Where has all the litigation gone?

As I sit in a mediation seminar and consider the wide variety of Alternative Dispute Resolution

Midsection of male judge writing on paper at desk against black background

options, I wonder where has all the litigation gone. Don’t get me wrong, Alternative Dispute Resolution is great for many cases. Not only does it save significant legal fees and costs, it typically is a shorter, less destructive process that allows for creative solutions that both parties can feel they had input into. However, sometimes compromising or splitting the difference is not the right solution.

In financial meditation, there is often a push to compromise or split the difference in values. While this may be a good solution in situations where the values are either straight forward, or not that different, it may not be a good solution in situations where the valuation issue is complex and open to widely disparate results. For example, in a business valuation case where two competing experts are millions of dollars apart, splitting the difference in values is not always a fair or correct resolution, especially when one of the experts has completed a thorough evaluation using a valid methodology and the other expert simply has not performed a correct analysis. With all of the benefits of mediation, as mentioned above, we are seeing more cases where there is a large disparity in home values, business values and other types of asset valuations. In those instances, if the parties know they intend to go to mediation, there may be an incentive to have valuation reports prepared with extreme positions knowing that the parties will eventually be forced to compromise their position and the experts are not held truly accountable for their report because they are not subject to cross examination nor do they ever see the inside of a courtroom.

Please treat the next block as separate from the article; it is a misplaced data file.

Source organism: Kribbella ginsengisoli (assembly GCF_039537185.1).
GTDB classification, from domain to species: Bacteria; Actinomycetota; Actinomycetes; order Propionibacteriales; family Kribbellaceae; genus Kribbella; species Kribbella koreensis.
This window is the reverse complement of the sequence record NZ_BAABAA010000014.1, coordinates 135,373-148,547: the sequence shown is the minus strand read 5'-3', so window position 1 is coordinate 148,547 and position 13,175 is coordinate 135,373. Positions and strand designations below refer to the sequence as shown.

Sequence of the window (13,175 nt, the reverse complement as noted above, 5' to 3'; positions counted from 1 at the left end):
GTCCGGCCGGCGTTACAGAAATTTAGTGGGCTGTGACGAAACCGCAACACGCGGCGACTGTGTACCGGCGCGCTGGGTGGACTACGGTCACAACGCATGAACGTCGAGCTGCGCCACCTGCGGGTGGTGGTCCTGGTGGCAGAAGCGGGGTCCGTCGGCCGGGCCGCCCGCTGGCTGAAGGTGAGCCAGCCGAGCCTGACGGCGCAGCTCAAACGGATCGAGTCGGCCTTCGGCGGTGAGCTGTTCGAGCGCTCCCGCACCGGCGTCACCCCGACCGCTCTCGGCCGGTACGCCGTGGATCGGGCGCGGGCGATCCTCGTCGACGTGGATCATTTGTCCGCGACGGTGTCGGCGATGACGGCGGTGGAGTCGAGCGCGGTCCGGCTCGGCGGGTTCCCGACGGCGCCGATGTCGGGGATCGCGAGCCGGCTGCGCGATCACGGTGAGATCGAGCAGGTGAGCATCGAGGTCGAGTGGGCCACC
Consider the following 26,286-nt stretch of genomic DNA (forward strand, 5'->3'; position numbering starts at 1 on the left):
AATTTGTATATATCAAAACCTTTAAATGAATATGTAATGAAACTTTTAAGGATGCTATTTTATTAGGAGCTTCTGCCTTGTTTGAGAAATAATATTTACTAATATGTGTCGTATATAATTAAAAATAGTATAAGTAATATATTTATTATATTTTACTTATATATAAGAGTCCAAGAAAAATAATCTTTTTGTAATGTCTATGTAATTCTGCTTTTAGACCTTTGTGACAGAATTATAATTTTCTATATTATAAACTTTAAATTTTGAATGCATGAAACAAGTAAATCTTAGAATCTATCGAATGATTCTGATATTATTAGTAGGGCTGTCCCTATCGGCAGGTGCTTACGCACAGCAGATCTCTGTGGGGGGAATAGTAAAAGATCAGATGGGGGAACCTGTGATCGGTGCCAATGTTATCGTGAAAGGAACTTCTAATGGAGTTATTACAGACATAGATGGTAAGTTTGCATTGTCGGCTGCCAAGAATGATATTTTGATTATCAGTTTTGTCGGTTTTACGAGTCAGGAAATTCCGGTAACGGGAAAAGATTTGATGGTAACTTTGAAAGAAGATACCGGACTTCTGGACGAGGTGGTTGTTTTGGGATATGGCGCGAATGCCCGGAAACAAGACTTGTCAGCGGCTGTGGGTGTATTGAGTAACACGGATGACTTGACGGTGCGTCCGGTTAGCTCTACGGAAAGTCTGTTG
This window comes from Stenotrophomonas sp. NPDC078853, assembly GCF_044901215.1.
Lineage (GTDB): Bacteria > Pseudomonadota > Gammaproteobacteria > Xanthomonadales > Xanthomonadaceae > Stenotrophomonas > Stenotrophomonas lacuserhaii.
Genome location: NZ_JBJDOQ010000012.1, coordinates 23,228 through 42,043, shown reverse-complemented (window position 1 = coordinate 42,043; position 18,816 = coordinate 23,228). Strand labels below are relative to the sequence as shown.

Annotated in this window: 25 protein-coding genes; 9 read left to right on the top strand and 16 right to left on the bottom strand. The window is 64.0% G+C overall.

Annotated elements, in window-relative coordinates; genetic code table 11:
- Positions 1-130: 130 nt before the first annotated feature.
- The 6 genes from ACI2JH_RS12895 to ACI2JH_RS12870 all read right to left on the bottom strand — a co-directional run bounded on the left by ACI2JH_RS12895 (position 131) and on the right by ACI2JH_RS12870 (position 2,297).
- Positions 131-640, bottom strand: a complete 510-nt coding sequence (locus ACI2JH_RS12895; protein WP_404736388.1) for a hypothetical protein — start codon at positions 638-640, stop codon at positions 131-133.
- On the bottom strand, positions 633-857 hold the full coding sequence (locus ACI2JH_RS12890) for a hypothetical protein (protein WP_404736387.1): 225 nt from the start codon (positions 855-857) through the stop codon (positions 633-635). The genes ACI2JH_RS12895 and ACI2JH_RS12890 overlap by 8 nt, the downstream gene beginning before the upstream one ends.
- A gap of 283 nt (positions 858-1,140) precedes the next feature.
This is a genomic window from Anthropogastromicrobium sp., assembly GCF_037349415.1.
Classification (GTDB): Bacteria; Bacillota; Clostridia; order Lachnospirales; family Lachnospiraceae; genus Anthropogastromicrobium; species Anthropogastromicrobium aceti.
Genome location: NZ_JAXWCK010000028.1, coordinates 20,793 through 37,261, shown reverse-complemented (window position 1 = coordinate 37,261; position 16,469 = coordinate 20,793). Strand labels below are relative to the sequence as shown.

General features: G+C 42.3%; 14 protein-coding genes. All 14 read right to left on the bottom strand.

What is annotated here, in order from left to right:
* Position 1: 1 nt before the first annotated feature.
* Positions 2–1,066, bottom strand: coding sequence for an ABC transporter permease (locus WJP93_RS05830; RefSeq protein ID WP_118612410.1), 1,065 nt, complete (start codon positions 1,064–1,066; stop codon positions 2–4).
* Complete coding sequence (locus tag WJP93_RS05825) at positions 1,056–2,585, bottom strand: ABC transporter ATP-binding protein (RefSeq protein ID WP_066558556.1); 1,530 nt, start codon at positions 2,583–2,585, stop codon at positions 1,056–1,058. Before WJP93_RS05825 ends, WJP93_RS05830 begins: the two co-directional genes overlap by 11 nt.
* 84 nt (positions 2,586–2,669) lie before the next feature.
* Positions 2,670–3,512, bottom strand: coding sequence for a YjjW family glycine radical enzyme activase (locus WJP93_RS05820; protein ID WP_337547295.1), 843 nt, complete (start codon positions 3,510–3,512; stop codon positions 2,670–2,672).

In appropriate cases, Alternative Dispute Resolution is a great option. In weighing your choices as to how best to proceed for your case, however, make sure that the issues in your case are appropriate for this type of dispute resolution. If you are unsure about whether your case is a good one for this process, discuss the issues with your lawyer before making the choice to go to Alternate Dispute Resolution. A good lawyer will advise you as to the benefits and downfalls so that you can make an educated choice, after weighing all necessary factors.

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Jennifer Dillon Kotz

About Jennifer Dillon Kotz

An ability to help clients successfully navigate challenging financial issues and child custody matters has distinguished Jennifer’s family law practice for more than 17 years. Jennifer recognizes that every family’s situation is different, and provides clients with a customized strategy to fit their needs and goals. Jennifer’s experience in litigation and settlement covers all areas of family law, including trust and estate plans, real estate appraisals, and executive compensation benefits.

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